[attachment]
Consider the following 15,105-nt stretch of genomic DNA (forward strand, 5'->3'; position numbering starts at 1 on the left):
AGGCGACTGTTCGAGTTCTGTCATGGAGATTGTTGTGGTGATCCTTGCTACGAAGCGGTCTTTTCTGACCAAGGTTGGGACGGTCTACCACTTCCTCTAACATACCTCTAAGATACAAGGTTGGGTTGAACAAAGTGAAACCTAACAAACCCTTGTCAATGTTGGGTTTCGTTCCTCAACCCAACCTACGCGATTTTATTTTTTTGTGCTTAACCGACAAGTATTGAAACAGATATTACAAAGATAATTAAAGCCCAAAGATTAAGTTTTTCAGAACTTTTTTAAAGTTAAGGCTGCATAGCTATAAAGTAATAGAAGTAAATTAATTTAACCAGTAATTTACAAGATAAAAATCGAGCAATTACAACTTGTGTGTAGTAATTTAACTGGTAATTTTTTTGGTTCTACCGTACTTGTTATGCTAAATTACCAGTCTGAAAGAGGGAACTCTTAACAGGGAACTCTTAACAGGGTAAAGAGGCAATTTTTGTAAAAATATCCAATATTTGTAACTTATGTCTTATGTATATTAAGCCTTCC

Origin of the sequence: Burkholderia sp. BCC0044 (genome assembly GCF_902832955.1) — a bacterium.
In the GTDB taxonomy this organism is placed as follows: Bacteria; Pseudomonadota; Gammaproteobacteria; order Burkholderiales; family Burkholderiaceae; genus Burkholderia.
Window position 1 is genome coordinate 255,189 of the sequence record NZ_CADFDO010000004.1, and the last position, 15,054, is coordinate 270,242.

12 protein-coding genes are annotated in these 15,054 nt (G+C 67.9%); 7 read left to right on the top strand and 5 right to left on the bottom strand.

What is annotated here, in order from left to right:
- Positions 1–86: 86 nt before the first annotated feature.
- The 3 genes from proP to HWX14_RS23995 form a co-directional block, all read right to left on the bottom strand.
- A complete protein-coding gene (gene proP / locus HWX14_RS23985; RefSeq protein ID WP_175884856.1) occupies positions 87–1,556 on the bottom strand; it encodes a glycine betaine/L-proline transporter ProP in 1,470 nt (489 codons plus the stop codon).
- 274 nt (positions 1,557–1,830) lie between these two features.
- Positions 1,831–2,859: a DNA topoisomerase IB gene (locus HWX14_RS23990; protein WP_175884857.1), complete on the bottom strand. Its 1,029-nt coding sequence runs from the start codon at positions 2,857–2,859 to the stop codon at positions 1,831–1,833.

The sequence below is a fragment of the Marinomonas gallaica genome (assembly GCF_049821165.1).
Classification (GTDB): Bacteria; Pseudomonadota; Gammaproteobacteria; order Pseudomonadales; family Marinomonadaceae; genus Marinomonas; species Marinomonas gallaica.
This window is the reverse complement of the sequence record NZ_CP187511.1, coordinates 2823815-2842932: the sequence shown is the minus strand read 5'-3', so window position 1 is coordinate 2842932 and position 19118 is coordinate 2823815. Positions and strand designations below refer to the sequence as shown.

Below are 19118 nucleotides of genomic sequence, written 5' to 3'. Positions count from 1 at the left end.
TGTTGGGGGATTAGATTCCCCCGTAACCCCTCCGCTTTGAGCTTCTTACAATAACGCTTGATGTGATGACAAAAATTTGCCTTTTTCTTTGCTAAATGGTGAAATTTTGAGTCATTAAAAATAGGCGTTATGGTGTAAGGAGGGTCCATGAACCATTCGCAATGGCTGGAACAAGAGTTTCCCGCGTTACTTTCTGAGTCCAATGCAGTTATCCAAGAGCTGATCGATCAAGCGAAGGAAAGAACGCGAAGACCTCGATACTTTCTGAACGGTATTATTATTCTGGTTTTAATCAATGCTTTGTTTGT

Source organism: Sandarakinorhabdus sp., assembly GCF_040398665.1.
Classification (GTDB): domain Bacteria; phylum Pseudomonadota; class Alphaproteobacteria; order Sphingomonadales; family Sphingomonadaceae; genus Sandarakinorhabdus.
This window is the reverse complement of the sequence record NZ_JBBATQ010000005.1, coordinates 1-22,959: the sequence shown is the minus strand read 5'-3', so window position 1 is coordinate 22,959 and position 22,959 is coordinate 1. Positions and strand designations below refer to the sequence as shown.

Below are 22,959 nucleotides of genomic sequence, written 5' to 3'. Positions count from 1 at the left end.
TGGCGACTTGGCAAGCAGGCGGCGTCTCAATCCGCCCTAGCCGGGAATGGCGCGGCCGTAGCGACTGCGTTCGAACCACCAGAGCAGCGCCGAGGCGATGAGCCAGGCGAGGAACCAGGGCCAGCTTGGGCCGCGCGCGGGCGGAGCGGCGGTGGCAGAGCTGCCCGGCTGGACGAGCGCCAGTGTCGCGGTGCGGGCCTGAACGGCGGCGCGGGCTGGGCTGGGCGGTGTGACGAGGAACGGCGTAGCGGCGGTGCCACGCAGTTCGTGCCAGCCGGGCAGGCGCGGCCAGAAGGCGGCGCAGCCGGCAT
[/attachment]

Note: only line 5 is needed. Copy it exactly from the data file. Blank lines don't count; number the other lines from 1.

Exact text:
Window position 1 is genome coordinate 255,189 of the sequence record NZ_CADFDO010000004.1, and the last position, 15,054, is coordinate 270,242.